Advertisement

Journal of Radioanalytical and Nuclear Chemistry

, Volume 322, Issue 1, pp 157–163 | Cite as

Radioactivity in coral skeletons and marine sediments collected from the St. Martin’s Island of Bangladesh

  • Al Amin M. Sirajul Islam
  • Mayeen Uddin KhandakerEmail author
  • M. H. Miah
  • Shahadat Hossain
Article
  • 72 Downloads

Abstract

Although the coral island ‘St. Martin’s’ serves as the most attractive place for leisure and tourism, but no data on radioactivity in coral skeleton is reported elsewhere. The mean activity concentrations (Bq/kg) for natural radionuclides 226Ra, 232Th and 40K in the sediment and coral reefs collected from the coastal waters of the Island were found to be 30.7 ± 2.1, 36.8 ± 2.8 and 388 ± 30, and 16.5 ± 1.3, 28.7 ± 1.9 and 334 ± 26, respectively; all lie within the respective world average values of 35, 35 and 450 Bq/kg except 232Th in sediment sample. Thus, the environment of coral reefs ecosystem of St. Martin’s Island pose an insignificant radiological threats to the local dwellers and tourists.

Keywords

St. Martin’s island Natural radioactivity Coral reefs and sediment samples HPGe γ-ray spectrometry Health hazards 

Notes

Acknowledgements

The cooperation from the staffs of the radiation laboratory for the measurements of the samples are greatly acknowledged.

Compliance with ethical standards

Conflict of interest

There is no conflict of interest to be declared.

References

  1. 1.
    Spalding M, Grenfell A (1997) New estimates of global and regional coral reef areas. Coral Reefs 16(12):225–230CrossRefGoogle Scholar
  2. 2.
    Hoover J (2007). Hawaii’s sea creatures. Mutual. ISBN 978-1-56647-220-3Google Scholar
  3. 3.
    Anagnostakis MJ, Hinis EP, Simopoulos SE, Angelopoulos MG (1996) Natural radioactivity mapping of greek surface soils. Environ Int 22(1):3–8CrossRefGoogle Scholar
  4. 4.
    Khandaker MU, Asaduzzaman K, Sulaiman AFB, Bradley DA, Isinkaye MO (2018) Elevated concentrations of naturally occurring radionuclides in heavy mineral-rich beach sands of Langkawi Island, Malaysia. Mar Pollut Bull 127:654–663CrossRefPubMedGoogle Scholar
  5. 5.
    Biswas MA (1983). Possible courses of actions for commercialization of beach sand minerals, Seminar on “Beach sand minerals in Economic Development”, 26–27, November, BAEC, Kalatoly, Cox’s BazarGoogle Scholar
  6. 6.
    Saha N, Webb GE, Zhao J-X (2016) Coral skeletal geochemistry as a monitor of inshore water quality. Sci Total Environ 566:652–684CrossRefPubMedGoogle Scholar
  7. 7.
    Yu KF (2012) Coral reefs in the South China Sea: their response to and records on past environmental changes. Sci China Earth Sci 55(8):1217–1229CrossRefGoogle Scholar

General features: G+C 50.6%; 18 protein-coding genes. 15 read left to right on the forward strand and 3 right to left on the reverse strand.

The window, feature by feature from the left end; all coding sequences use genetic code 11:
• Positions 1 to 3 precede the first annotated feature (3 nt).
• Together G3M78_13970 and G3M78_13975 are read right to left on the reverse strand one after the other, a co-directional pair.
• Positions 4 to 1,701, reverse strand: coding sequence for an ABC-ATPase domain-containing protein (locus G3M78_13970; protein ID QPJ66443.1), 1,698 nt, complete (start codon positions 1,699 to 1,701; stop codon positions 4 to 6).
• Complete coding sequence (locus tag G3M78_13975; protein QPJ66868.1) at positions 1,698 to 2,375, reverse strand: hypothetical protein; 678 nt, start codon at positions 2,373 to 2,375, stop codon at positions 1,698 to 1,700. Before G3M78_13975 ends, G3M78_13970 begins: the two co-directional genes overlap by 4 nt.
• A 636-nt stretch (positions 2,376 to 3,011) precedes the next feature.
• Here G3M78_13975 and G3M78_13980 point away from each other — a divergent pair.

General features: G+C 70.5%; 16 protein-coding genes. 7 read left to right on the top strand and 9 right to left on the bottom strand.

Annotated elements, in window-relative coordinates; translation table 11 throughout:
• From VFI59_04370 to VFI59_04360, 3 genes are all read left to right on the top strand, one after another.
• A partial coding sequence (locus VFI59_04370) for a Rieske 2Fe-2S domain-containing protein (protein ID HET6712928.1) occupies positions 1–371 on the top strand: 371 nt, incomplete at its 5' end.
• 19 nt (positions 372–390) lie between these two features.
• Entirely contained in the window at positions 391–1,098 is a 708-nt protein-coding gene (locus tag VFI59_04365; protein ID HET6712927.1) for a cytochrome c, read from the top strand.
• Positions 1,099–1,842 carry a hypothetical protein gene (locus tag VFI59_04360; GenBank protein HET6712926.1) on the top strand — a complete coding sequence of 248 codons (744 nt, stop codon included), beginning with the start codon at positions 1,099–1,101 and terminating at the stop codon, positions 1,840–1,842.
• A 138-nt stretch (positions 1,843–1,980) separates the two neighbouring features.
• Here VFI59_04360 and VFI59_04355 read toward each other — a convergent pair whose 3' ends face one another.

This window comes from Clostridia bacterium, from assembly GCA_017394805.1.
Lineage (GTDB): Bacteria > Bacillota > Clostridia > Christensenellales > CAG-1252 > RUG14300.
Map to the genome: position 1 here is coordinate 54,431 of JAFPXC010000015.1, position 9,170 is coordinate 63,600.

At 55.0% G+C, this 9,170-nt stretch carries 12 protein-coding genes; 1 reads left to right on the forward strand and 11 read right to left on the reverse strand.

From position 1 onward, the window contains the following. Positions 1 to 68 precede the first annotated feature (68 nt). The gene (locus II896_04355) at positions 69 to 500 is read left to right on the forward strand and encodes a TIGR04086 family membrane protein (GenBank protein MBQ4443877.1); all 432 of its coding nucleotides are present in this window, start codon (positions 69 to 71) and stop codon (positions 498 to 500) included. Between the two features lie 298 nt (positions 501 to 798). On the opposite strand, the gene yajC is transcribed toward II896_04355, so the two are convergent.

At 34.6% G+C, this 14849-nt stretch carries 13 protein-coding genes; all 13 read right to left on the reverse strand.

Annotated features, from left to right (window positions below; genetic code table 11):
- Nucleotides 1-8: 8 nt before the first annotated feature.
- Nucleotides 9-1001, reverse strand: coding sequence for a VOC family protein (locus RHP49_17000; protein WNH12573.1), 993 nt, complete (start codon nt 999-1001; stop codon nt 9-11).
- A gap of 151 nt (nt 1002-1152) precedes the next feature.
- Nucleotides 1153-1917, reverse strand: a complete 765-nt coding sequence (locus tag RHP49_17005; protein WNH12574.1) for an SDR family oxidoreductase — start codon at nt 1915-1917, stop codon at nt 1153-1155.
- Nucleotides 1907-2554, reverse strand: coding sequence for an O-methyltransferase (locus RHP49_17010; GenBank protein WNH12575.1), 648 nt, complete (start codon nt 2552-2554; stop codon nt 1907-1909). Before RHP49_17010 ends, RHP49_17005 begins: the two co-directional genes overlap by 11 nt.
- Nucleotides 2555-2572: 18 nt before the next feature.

8. 8.
    Amin YM, Mahat RH, Nor RM, Khandaker MU, Takleef GH, Bradley DA (2013) The presence of natural radioactivity and Cs-137 in the South China Sea bordering peninsular Malaysia. Radiat Prot Dosim 156:475–480CrossRefGoogle Scholar
  9. 9.
    Knoll GF (1989) Radiation detection and measurement. Wiley, LondonGoogle Scholar
  10. 10.
    Debertin K, Helmer RG (1980) Gamma and X-ray spectrometry with semiconductor detectors. Elsevier, AmsterdamGoogle Scholar
  11. 11.
    IAEA (1987) Radiometric reference materials; RGU-1, RGTh-1 and RGK-1. International Atomic Energy Agency (IAEA). Report: IAEA/RL/148, ViennaGoogle Scholar
  12. 12.
    Khandaker MU, Heffny NA, Amin YM, Bradley DA (2019) Elevated concentration of radioactive potassium in edible algae cultivated in Malaysian seas and estimation of ingestion dose to humans. Algal Res 38:101386CrossRefGoogle Scholar
  13. 13.
    Khandaker MU, Uwatse OB, Shamsul Khairi KA, Faruque MRI, Bradley DA (2019) Terrestrial radionuclides in surface (Dam) Water and concomitant dose in metropolitan Kuala Lumpur. Radiation Protection Dosimetry, pp 1–8.  https://doi.org/10.1093/rpd/ncz018
  14. 14.
    Abedin MJ, Karim MR, Hossain S, Deb N, Kamal M, Miah MHA, Khandaker MU (2019) Spatial distribution of radionuclides in agricultural soil in the vicinity of a coal-fired brick kiln. Arab J Geosci 12:236–247CrossRefGoogle Scholar
  15. 15.
    Chowdhury MI, Kamal M, Alam MN, Yeasmin S, Mostafa MN (2005) Distribution of naturally occurring radionuclides in soils of the southern districts of Bangladesh. Radiat Prot Dosim 118(1):126–130CrossRefGoogle Scholar
  16. 16.
    Beretka J, Mathew PJ (1985) Natural radioactivity of Australian building materials, industrial wastes and by products. Health Phys 48(1):87–95CrossRefPubMedGoogle Scholar
  17. 17.
    Yu KN, Guan ZJ, Stokes MJ, Young ECM (1992) The assessment of the natural radiation dose committed to the Hong Kong people. J Environ Radioact 17(1):31–48CrossRefGoogle Scholar
  18. 18.